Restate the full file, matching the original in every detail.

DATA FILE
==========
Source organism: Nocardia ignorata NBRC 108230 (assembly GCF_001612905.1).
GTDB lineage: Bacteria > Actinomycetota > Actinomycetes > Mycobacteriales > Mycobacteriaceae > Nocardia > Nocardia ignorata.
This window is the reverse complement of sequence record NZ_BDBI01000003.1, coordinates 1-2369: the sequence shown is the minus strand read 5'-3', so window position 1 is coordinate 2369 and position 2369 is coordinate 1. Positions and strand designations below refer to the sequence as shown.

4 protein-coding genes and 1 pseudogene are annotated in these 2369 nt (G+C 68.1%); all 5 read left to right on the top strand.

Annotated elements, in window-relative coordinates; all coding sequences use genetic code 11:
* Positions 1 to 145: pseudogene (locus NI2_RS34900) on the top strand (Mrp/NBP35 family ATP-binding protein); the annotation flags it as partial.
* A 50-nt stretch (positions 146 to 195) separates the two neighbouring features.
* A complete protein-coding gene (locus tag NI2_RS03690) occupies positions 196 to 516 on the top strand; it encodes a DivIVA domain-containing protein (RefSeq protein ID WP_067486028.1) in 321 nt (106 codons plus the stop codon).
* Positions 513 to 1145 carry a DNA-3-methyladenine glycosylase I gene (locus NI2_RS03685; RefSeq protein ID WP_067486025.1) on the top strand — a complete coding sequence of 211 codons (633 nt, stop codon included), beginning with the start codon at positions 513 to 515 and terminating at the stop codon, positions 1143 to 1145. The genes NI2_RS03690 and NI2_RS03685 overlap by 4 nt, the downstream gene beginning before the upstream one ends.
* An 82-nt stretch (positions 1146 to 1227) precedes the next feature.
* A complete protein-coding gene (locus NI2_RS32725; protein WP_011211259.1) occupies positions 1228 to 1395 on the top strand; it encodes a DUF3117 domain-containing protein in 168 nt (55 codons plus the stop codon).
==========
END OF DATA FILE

Source organism: Nocardia ignorata NBRC 108230 (assembly GCF_001612905.1).
GTDB lineage: Bacteria > Actinomycetota > Actinomycetes > Mycobacteriales > Mycobacteriaceae > Nocardia > Nocardia ignorata.
This window is the reverse complement of sequence record NZ_BDBI01000003.1, coordinates 1-2369: the sequence shown is the minus strand read 5'-3', so window position 1 is coordinate 2369 and position 2369 is coordinate 1. Positions and strand designations below refer to the sequence as shown.

4 protein-coding genes and 1 pseudogene are annotated in these 2369 nt (G+C 68.1%); all 5 read left to right on the top strand.

Annotated elements, in window-relative coordinates; all coding sequences use genetic code 11:
* Positions 1 to 145: pseudogene (locus NI2_RS34900) on the top strand (Mrp/NBP35 family ATP-binding protein); the annotation flags it as partial.
* A 50-nt stretch (positions 146 to 195) separates the two neighbouring features.
* A complete protein-coding gene (locus tag NI2_RS03690) occupies positions 196 to 516 on the top strand; it encodes a DivIVA domain-containing protein (RefSeq protein ID WP_067486028.1) in 321 nt (106 codons plus the stop codon).
* Positions 513 to 1145 carry a DNA-3-methyladenine glycosylase I gene (locus NI2_RS03685; RefSeq protein ID WP_067486025.1) on the top strand — a complete coding sequence of 211 codons (633 nt, stop codon included), beginning with the start codon at positions 513 to 515 and terminating at the stop codon, positions 1143 to 1145. The genes NI2_RS03690 and NI2_RS03685 overlap by 4 nt, the downstream gene beginning before the upstream one ends.
* An 82-nt stretch (positions 1146 to 1227) precedes the next feature.
* A complete protein-coding gene (locus NI2_RS32725; protein WP_011211259.1) occupies positions 1228 to 1395 on the top strand; it encodes a DUF3117 domain-containing protein in 168 nt (55 codons plus the stop codon).